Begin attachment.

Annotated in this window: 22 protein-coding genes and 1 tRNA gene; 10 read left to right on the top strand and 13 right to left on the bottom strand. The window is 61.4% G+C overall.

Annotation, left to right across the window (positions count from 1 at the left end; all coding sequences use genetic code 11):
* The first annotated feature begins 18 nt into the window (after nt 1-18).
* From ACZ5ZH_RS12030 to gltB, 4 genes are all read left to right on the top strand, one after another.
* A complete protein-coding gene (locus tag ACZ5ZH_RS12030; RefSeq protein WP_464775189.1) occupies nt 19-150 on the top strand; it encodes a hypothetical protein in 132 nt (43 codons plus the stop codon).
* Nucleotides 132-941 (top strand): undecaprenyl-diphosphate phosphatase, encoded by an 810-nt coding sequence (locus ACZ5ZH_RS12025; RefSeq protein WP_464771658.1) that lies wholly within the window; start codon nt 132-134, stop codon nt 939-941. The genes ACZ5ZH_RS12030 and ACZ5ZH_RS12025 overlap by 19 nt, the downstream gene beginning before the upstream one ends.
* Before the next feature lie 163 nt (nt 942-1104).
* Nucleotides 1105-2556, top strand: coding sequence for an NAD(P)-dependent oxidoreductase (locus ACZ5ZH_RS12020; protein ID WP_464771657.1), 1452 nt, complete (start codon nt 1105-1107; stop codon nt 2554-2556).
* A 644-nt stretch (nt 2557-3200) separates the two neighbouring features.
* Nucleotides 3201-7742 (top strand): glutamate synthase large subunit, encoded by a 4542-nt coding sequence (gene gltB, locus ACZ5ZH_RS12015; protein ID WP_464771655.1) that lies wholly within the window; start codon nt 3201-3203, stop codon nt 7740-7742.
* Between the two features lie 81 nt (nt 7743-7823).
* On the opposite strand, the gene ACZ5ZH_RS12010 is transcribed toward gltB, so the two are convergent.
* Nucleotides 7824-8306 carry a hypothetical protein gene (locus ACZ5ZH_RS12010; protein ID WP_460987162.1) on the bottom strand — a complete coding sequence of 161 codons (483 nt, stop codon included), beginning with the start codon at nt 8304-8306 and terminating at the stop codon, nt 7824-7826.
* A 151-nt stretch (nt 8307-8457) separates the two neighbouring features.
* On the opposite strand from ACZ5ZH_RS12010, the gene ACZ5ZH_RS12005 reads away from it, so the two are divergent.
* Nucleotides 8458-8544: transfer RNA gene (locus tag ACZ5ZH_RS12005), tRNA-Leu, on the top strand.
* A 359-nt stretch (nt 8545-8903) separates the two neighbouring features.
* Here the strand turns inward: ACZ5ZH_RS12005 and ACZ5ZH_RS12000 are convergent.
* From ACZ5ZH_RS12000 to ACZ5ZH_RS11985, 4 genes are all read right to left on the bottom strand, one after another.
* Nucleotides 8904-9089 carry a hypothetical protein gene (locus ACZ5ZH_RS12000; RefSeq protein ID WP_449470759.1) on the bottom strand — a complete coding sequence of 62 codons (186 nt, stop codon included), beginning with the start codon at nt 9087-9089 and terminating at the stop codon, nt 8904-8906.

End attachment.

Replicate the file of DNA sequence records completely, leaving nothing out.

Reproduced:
Annotated in this window: 22 protein-coding genes and 1 tRNA gene; 10 read left to right on the top strand and 13 right to left on the bottom strand. The window is 61.4% G+C overall.

Annotation, left to right across the window (positions count from 1 at the left end; all coding sequences use genetic code 11):
* The first annotated feature begins 18 nt into the window (after nt 1-18).
* From ACZ5ZH_RS12030 to gltB, 4 genes are all read left to right on the top strand, one after another.
* A complete protein-coding gene (locus tag ACZ5ZH_RS12030; RefSeq protein WP_464775189.1) occupies nt 19-150 on the top strand; it encodes a hypothetical protein in 132 nt (43 codons plus the stop codon).
* Nucleotides 132-941 (top strand): undecaprenyl-diphosphate phosphatase, encoded by an 810-nt coding sequence (locus ACZ5ZH_RS12025; RefSeq protein WP_464771658.1) that lies wholly within the window; start codon nt 132-134, stop codon nt 939-941. The genes ACZ5ZH_RS12030 and ACZ5ZH_RS12025 overlap by 19 nt, the downstream gene beginning before the upstream one ends.
* Before the next feature lie 163 nt (nt 942-1104).
* Nucleotides 1105-2556, top strand: coding sequence for an NAD(P)-dependent oxidoreductase (locus ACZ5ZH_RS12020; protein ID WP_464771657.1), 1452 nt, complete (start codon nt 1105-1107; stop codon nt 2554-2556).
* A 644-nt stretch (nt 2557-3200) separates the two neighbouring features.
* Nucleotides 3201-7742 (top strand): glutamate synthase large subunit, encoded by a 4542-nt coding sequence (gene gltB, locus ACZ5ZH_RS12015; protein ID WP_464771655.1) that lies wholly within the window; start codon nt 3201-3203, stop codon nt 7740-7742.
* Between the two features lie 81 nt (nt 7743-7823).
* On the opposite strand, the gene ACZ5ZH_RS12010 is transcribed toward gltB, so the two are convergent.
* Nucleotides 7824-8306 carry a hypothetical protein gene (locus ACZ5ZH_RS12010; protein ID WP_460987162.1) on the bottom strand — a complete coding sequence of 161 codons (483 nt, stop codon included), beginning with the start codon at nt 8304-8306 and terminating at the stop codon, nt 7824-7826.
* A 151-nt stretch (nt 8307-8457) separates the two neighbouring features.
* On the opposite strand from ACZ5ZH_RS12010, the gene ACZ5ZH_RS12005 reads away from it, so the two are divergent.
* Nucleotides 8458-8544: transfer RNA gene (locus tag ACZ5ZH_RS12005), tRNA-Leu, on the top strand.
* A 359-nt stretch (nt 8545-8903) separates the two neighbouring features.
* Here the strand turns inward: ACZ5ZH_RS12005 and ACZ5ZH_RS12000 are convergent.
* From ACZ5ZH_RS12000 to ACZ5ZH_RS11985, 4 genes are all read right to left on the bottom strand, one after another.
* Nucleotides 8904-9089 carry a hypothetical protein gene (locus ACZ5ZH_RS12000; RefSeq protein ID WP_449470759.1) on the bottom strand — a complete coding sequence of 62 codons (186 nt, stop codon included), beginning with the start codon at nt 9087-9089 and terminating at the stop codon, nt 8904-8906.